‘No information’ supporting President Trump’s wiretap claim: Comey
The FBI is investigating the extent of Russia’s interference in the 2016 presidential election, FBI Director James Comey confirmed during a House Permanent Select Committee on Intelligence hearing on Monday. It was the first public hearing about whether President Donald Trump or members of his team were in contact with Russian officials during the election.
“The FBI, as part of our counterintelligence effort, is investigating the Russian government’s efforts to interfere in the 2016 presidential election,” Comey said. “That includes investigating the nature of any links between individuals associated with the Trump campaign and the Russian government and whether there was any coordination between the campaign and Russia’s efforts.”
Comey, testifying beside National Security Agency (NSA) Director Michael Rogers, also told the committee that the FBI had “no information” buttressing Trump’s repeated claims that President Barack Obama wiretapped calls at Trump Tower during Trump’s campaign.
For his part, Rogers said that the NSA had no evidence supporting Trump’s wiretap claims, or any information suggesting Obama asked British intelligence officials to do so. Trump’s repeated claim “certainly frustrates” the United States’s relationship with Britain, a principal ally, Rogers added.
Trump, in a series of tweets Monday morning, called the claims of collusion between his team and Russian officials “FAKE NEWS,” later tweeting that Comey and Rogers said, “Russia did not influence electoral process,” during their Monday testimony. Asked about the president’s assertions, Comey said, “It certainly wasn’t our intention to say that today. We don’t have any information on that subject.”
The Trump team, the Russian government, and the U.S. intelligence community
Monday’s hearing is the latest event in the ongoing inquiry into the Trump team’s rumored relationship with the Russian government. Allegations that Trump and members of his team have possible financial and political ties to Russia have been widespread since the election, fueled by findings from 17 intelligence agencies that all said that the Russian government led an influence campaign against the Democratic Party during Hillary Clinton’s campaign for the presidency.
As the intelligence has been reported on, Trump and his team have continued to insist that they did not collude with Russia — despite being peppered by leaked information from members of the intelligence community and the introduction of a controversial, unsubstantiated dossier alleging that Russian leaders had damning information on Trump. The president’s team has dismissed the claims as political attacks and criticized the leaks, which Trump said were the “real story.”
Trump’s counter-offense continued even after the resignation of his National Security Adviser, General Michael Flynn, in February, after it emerged that Flynn had spoken with a Russian diplomat about sanctions before Trump’s inauguration. Then, as before, Trump’s defense hinged on the actions of journalists who reported the story, saying Flynn was treated “very, very unfairly” by “the fake media.”
In March, it was revealed that Attorney General Jeff Sessions, another high profile administration official, had also interacted with Russian officials twice during Trump’s campaign, when he was a senator and key Trump surrogate — encounters he did not disclose during questioning at his confirmation hearing. Sessions later recused himself from any investigations related to Trump’s campaign, saying “I should not be involved in investigating a campaign I had a role in.”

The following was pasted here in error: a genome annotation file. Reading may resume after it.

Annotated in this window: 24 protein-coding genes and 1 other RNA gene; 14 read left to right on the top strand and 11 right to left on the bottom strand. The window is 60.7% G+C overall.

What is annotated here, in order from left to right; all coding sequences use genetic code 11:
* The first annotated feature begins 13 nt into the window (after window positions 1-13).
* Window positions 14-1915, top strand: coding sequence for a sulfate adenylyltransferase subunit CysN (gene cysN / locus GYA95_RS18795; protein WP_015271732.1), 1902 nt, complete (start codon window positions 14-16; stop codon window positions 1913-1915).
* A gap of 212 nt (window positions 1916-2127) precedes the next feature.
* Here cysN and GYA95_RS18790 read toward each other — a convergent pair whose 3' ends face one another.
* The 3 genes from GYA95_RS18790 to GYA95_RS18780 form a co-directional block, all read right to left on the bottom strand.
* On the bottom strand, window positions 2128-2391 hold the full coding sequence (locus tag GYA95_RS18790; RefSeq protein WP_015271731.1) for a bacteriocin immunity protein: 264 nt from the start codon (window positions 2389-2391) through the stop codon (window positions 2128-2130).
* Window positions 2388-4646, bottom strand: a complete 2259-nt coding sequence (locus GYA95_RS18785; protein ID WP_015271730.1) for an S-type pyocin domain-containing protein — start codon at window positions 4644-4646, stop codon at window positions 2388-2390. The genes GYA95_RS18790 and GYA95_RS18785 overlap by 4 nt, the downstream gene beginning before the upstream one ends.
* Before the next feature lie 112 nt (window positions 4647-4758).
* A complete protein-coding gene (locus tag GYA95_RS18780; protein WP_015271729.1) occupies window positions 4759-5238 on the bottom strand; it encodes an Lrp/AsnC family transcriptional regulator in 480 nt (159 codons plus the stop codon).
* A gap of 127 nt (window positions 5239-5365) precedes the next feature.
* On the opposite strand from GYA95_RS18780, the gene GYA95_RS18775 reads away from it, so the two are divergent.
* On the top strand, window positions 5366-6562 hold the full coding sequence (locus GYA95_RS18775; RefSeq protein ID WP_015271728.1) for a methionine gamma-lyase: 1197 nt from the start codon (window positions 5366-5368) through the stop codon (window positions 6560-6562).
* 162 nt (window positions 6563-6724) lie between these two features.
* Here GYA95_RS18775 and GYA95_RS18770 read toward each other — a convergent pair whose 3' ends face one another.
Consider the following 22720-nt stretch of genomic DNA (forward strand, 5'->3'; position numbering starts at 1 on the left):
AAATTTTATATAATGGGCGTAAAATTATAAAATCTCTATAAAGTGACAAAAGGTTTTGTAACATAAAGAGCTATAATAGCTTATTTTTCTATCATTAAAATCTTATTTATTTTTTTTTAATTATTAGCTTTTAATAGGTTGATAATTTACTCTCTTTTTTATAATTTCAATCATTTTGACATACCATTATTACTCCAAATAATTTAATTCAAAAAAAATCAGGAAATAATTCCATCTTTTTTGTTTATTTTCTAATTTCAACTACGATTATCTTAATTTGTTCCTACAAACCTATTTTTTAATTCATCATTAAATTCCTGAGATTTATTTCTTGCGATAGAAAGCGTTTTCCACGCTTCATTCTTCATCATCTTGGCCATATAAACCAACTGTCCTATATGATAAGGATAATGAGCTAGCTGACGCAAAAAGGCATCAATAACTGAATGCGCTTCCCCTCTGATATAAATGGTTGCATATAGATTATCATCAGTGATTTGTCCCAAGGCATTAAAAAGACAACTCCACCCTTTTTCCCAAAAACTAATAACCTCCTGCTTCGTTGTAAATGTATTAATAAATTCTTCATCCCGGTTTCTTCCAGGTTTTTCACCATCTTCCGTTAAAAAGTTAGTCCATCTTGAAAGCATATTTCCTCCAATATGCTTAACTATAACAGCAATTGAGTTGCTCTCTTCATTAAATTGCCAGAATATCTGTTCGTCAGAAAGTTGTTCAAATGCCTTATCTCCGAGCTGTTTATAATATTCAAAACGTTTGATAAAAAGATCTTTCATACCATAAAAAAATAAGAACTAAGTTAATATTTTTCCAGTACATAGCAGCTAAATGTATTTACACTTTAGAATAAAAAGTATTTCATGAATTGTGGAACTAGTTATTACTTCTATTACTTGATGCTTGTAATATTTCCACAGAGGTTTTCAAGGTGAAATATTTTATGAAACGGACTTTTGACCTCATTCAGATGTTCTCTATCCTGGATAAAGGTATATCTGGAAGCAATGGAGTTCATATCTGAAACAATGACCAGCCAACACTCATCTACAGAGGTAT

Committee, toeing partisan lines, is split on two key issues
Throughout the intelligence committee hearing on Monday, Republicans and Democrats appeared split on what the issue at hand was. Through their questions, the Democrats seemed to believe the hearing was a referendum on whether or not Russia’s efforts unfairly influenced the election against Clinton, something Ranking Member Adam Schiff (D-Calif) called a “shocking” betrayal of American democracy. Republican members, on the other hand, appeared to think the issue was about whether or not journalists should be prosecuted for published classified information from the intelligence community.
Rep. Trey Gowdy (R-S.C.) implored Comey in a tense back-and-forth to admit whether or not the U.S. law barring officials from disclosing classified material carved out any legal exception or exemption for journalists who publish that information. During his questioning, Gowdy insinuated that the leaks were the doing of holdovers from the Obama administration, and said they profoundly jeopardized the intelligence community’s credibility.
Taken at face value, the contrast in questioning from both parties signals only a difference in priorities. Even so, Gowdy’s calls for the prosecution of journalists, coupled with Trump’s February directive to the Department of Justice to further investigate leaks, have added to speculation that the nation’s free press could be under threat.
On Monday, Gowdy appeared not to know that the First Amendment does establish an exception for journalists who publish classified material, a protection etched out by the 1971 Supreme Court case New York Times v. United States.
“The press was to serve the governed, not the governors,” Justice Hugo Black wrote in the 1971 majority opinion. “The Government’s power to censor the press was abolished so that the press would remain forever free to censure the Government. The press was protected so that it could bare the secrets of government and inform the people. Only a free and unrestrained press can effectively expose deception in government.”